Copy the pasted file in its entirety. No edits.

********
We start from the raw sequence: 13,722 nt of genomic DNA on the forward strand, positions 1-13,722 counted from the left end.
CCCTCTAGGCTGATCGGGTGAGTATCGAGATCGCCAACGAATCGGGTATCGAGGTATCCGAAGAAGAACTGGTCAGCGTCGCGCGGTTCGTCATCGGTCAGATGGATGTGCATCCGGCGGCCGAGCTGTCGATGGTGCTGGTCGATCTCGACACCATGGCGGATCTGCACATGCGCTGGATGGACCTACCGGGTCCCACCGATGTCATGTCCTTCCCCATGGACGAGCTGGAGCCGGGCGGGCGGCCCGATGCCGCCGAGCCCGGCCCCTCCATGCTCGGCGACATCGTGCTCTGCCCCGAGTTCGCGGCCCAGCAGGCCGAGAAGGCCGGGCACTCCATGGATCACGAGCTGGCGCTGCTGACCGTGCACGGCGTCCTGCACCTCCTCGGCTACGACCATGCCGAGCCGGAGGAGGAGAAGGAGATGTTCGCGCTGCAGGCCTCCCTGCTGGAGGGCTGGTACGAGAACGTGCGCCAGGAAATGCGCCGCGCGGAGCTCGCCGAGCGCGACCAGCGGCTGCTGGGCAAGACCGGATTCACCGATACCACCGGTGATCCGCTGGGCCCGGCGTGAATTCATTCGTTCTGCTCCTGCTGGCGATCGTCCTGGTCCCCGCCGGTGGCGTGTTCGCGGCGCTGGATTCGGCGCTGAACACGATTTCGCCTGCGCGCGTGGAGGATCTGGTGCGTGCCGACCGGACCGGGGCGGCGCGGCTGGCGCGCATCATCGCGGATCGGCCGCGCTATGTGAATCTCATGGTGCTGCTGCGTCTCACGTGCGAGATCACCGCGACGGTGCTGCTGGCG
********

We start from the raw sequence: 13,722 nt of genomic DNA on the forward strand, positions 1-13,722 counted from the left end.
CCCTCTAGGCTGATCGGGTGAGTATCGAGATCGCCAACGAATCGGGTATCGAGGTATCCGAAGAAGAACTGGTCAGCGTCGCGCGGTTCGTCATCGGTCAGATGGATGTGCATCCGGCGGCCGAGCTGTCGATGGTGCTGGTCGATCTCGACACCATGGCGGATCTGCACATGCGCTGGATGGACCTACCGGGTCCCACCGATGTCATGTCCTTCCCCATGGACGAGCTGGAGCCGGGCGGGCGGCCCGATGCCGCCGAGCCCGGCCCCTCCATGCTCGGCGACATCGTGCTCTGCCCCGAGTTCGCGGCCCAGCAGGCCGAGAAGGCCGGGCACTCCATGGATCACGAGCTGGCGCTGCTGACCGTGCACGGCGTCCTGCACCTCCTCGGCTACGACCATGCCGAGCCGGAGGAGGAGAAGGAGATGTTCGCGCTGCAGGCCTCCCTGCTGGAGGGCTGGTACGAGAACGTGCGCCAGGAAATGCGCCGCGCGGAGCTCGCCGAGCGCGACCAGCGGCTGCTGGGCAAGACCGGATTCACCGATACCACCGGTGATCCGCTGGGCCCGGCGTGAATTCATTCGTTCTGCTCCTGCTGGCGATCGTCCTGGTCCCCGCCGGTGGCGTGTTCGCGGCGCTGGATTCGGCGCTGAACACGATTTCGCCTGCGCGCGTGGAGGATCTGGTGCGTGCCGACCGGACCGGGGCGGCGCGGCTGGCGCGCATCATCGCGGATCGGCCGCGCTATGTGAATCTCATGGTGCTGCTGCGTCTCACGTGCGAGATCACCGCGACGGTGCTGCTGGCG